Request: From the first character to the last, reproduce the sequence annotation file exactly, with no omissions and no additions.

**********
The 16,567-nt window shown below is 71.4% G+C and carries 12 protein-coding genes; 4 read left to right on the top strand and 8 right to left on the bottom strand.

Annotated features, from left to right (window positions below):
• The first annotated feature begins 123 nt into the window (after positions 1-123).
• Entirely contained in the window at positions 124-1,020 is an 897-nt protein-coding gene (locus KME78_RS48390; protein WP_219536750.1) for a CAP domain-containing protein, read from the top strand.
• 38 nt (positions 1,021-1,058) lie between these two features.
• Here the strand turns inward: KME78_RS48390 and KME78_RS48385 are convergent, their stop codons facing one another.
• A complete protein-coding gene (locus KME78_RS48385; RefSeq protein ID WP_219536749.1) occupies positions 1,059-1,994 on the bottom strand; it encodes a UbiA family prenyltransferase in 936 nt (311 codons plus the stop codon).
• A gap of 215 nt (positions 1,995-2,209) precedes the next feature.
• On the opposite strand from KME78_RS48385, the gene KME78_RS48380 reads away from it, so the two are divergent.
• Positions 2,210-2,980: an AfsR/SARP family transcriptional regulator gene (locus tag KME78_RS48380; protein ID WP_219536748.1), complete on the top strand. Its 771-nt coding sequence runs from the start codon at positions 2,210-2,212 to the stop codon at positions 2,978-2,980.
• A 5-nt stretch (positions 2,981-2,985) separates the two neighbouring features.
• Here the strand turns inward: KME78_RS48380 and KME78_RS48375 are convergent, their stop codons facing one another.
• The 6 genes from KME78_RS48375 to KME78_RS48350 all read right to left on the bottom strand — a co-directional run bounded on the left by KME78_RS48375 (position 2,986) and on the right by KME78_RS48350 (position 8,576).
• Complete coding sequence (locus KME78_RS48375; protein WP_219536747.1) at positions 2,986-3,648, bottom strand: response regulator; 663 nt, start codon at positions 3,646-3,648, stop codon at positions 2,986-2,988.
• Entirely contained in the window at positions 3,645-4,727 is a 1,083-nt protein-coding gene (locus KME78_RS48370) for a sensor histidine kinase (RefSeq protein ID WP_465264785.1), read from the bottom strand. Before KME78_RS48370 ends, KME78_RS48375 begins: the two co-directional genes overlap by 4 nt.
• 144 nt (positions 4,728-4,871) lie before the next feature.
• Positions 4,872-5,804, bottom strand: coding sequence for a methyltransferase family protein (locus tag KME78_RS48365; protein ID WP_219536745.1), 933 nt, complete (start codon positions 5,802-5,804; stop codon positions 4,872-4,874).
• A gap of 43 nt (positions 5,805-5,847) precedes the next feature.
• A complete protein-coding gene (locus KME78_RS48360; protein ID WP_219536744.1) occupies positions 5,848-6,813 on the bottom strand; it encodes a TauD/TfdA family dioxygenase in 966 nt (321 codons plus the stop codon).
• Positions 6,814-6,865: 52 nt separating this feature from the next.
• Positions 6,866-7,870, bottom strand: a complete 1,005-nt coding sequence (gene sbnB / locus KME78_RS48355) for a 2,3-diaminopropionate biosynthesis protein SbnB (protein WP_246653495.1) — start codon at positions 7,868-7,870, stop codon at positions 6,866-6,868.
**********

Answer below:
The 16,567-nt window shown below is 71.4% G+C and carries 12 protein-coding genes; 4 read left to right on the top strand and 8 right to left on the bottom strand.

Annotated features, from left to right (window positions below):
• The first annotated feature begins 123 nt into the window (after positions 1-123).
• Entirely contained in the window at positions 124-1,020 is an 897-nt protein-coding gene (locus KME78_RS48390; protein WP_219536750.1) for a CAP domain-containing protein, read from the top strand.
• 38 nt (positions 1,021-1,058) lie between these two features.
• Here the strand turns inward: KME78_RS48390 and KME78_RS48385 are convergent, their stop codons facing one another.
• A complete protein-coding gene (locus KME78_RS48385; RefSeq protein ID WP_219536749.1) occupies positions 1,059-1,994 on the bottom strand; it encodes a UbiA family prenyltransferase in 936 nt (311 codons plus the stop codon).
• A gap of 215 nt (positions 1,995-2,209) precedes the next feature.
• On the opposite strand from KME78_RS48385, the gene KME78_RS48380 reads away from it, so the two are divergent.
• Positions 2,210-2,980: an AfsR/SARP family transcriptional regulator gene (locus tag KME78_RS48380; protein ID WP_219536748.1), complete on the top strand. Its 771-nt coding sequence runs from the start codon at positions 2,210-2,212 to the stop codon at positions 2,978-2,980.
• A 5-nt stretch (positions 2,981-2,985) separates the two neighbouring features.
• Here the strand turns inward: KME78_RS48380 and KME78_RS48375 are convergent, their stop codons facing one another.
• The 6 genes from KME78_RS48375 to KME78_RS48350 all read right to left on the bottom strand — a co-directional run bounded on the left by KME78_RS48375 (position 2,986) and on the right by KME78_RS48350 (position 8,576).
• Complete coding sequence (locus KME78_RS48375; protein WP_219536747.1) at positions 2,986-3,648, bottom strand: response regulator; 663 nt, start codon at positions 3,646-3,648, stop codon at positions 2,986-2,988.
• Entirely contained in the window at positions 3,645-4,727 is a 1,083-nt protein-coding gene (locus KME78_RS48370) for a sensor histidine kinase (RefSeq protein ID WP_465264785.1), read from the bottom strand. Before KME78_RS48370 ends, KME78_RS48375 begins: the two co-directional genes overlap by 4 nt.
• 144 nt (positions 4,728-4,871) lie before the next feature.
• Positions 4,872-5,804, bottom strand: coding sequence for a methyltransferase family protein (locus tag KME78_RS48365; protein ID WP_219536745.1), 933 nt, complete (start codon positions 5,802-5,804; stop codon positions 4,872-4,874).
• A gap of 43 nt (positions 5,805-5,847) precedes the next feature.
• A complete protein-coding gene (locus KME78_RS48360; protein ID WP_219536744.1) occupies positions 5,848-6,813 on the bottom strand; it encodes a TauD/TfdA family dioxygenase in 966 nt (321 codons plus the stop codon).
• Positions 6,814-6,865: 52 nt separating this feature from the next.
• Positions 6,866-7,870, bottom strand: a complete 1,005-nt coding sequence (gene sbnB / locus KME78_RS48355) for a 2,3-diaminopropionate biosynthesis protein SbnB (protein WP_246653495.1) — start codon at positions 7,868-7,870, stop codon at positions 6,866-6,868.